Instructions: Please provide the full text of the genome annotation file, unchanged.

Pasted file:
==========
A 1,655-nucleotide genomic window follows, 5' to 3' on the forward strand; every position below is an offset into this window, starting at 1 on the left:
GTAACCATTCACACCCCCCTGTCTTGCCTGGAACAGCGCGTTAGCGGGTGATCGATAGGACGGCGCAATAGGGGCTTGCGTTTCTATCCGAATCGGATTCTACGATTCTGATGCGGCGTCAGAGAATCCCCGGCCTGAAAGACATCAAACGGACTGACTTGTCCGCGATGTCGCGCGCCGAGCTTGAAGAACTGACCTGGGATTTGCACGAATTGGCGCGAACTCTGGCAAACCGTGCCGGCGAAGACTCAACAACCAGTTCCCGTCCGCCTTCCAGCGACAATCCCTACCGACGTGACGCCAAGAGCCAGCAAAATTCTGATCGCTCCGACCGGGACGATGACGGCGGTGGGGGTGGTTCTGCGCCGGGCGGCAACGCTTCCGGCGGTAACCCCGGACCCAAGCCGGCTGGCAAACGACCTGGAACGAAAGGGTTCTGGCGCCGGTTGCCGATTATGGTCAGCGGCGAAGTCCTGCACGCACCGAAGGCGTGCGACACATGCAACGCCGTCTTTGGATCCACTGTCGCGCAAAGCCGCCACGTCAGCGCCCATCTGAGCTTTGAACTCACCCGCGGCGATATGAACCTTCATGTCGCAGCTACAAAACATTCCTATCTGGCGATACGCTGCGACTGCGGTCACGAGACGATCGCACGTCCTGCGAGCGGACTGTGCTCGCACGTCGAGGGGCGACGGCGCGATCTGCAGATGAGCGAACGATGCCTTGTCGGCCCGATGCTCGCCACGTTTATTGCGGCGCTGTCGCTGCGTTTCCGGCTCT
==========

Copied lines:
A 1,655-nucleotide genomic window follows, 5' to 3' on the forward strand; every position below is an offset into this window, starting at 1 on the left:
GTAACCATTCACACCCCCCTGTCTTGCCTGGAACAGCGCGTTAGCGGGTGATCGATAGGACGGCGCAATAGGGGCTTGCGTTTCTATCCGAATCGGATTCTACGATTCTGATGCGGCGTCAGAGAATCCCCGGCCTGAAAGACATCAAACGGACTGACTTGTCCGCGATGTCGCGCGCCGAGCTTGAAGAACTGACCTGGGATTTGCACGAATTGGCGCGAACTCTGGCAAACCGTGCCGGCGAAGACTCAACAACCAGTTCCCGTCCGCCTTCCAGCGACAATCCCTACCGACGTGACGCCAAGAGCCAGCAAAATTCTGATCGCTCCGACCGGGACGATGACGGCGGTGGGGGTGGTTCTGCGCCGGGCGGCAACGCTTCCGGCGGTAACCCCGGACCCAAGCCGGCTGGCAAACGACCTGGAACGAAAGGGTTCTGGCGCCGGTTGCCGATTATGGTCAGCGGCGAAGTCCTGCACGCACCGAAGGCGTGCGACACATGCAACGCCGTCTTTGGATCCACTGTCGCGCAAAGCCGCCACGTCAGCGCCCATCTGAGCTTTGAACTCACCCGCGGCGATATGAACCTTCATGTCGCAGCTACAAAACATTCCTATCTGGCGATACGCTGCGACTGCGGTCACGAGACGATCGCACGTCCTGCGAGCGGACTGTGCTCGCACGTCGAGGGGCGACGGCGCGATCTGCAGATGAGCGAACGATGCCTTGTCGGCCCGATGCTCGCCACGTTTATTGCGGCGCTGTCGCTGCGTTTCCGGCTCT